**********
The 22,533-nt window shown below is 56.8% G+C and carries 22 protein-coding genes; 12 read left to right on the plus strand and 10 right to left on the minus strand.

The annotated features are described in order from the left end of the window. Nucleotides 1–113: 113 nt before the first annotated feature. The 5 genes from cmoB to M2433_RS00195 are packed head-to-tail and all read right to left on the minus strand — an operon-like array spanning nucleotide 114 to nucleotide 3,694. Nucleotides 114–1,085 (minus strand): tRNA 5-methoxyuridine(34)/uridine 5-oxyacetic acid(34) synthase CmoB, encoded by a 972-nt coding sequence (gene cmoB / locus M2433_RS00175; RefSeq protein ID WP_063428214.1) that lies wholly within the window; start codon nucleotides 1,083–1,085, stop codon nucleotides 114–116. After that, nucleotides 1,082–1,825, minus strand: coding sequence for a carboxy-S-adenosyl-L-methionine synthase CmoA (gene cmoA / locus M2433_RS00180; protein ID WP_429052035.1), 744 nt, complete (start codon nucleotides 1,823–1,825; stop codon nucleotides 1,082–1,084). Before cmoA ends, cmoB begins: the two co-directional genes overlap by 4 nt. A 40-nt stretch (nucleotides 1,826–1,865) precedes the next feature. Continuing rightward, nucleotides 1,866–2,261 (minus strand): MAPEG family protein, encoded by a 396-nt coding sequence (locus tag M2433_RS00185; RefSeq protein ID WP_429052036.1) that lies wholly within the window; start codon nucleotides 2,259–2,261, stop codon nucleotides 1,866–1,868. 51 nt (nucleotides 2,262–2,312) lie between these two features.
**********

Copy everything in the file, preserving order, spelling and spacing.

The 22,533-nt window shown below is 56.8% G+C and carries 22 protein-coding genes; 12 read left to right on the plus strand and 10 right to left on the minus strand.

The annotated features are described in order from the left end of the window. Nucleotides 1–113: 113 nt before the first annotated feature. The 5 genes from cmoB to M2433_RS00195 are packed head-to-tail and all read right to left on the minus strand — an operon-like array spanning nucleotide 114 to nucleotide 3,694. Nucleotides 114–1,085 (minus strand): tRNA 5-methoxyuridine(34)/uridine 5-oxyacetic acid(34) synthase CmoB, encoded by a 972-nt coding sequence (gene cmoB / locus M2433_RS00175; RefSeq protein ID WP_063428214.1) that lies wholly within the window; start codon nucleotides 1,083–1,085, stop codon nucleotides 114–116. After that, nucleotides 1,082–1,825, minus strand: coding sequence for a carboxy-S-adenosyl-L-methionine synthase CmoA (gene cmoA / locus M2433_RS00180; protein ID WP_429052035.1), 744 nt, complete (start codon nucleotides 1,823–1,825; stop codon nucleotides 1,082–1,084). Before cmoA ends, cmoB begins: the two co-directional genes overlap by 4 nt. A 40-nt stretch (nucleotides 1,826–1,865) precedes the next feature. Continuing rightward, nucleotides 1,866–2,261 (minus strand): MAPEG family protein, encoded by a 396-nt coding sequence (locus tag M2433_RS00185; RefSeq protein ID WP_429052036.1) that lies wholly within the window; start codon nucleotides 2,259–2,261, stop codon nucleotides 1,866–1,868. 51 nt (nucleotides 2,262–2,312) lie between these two features.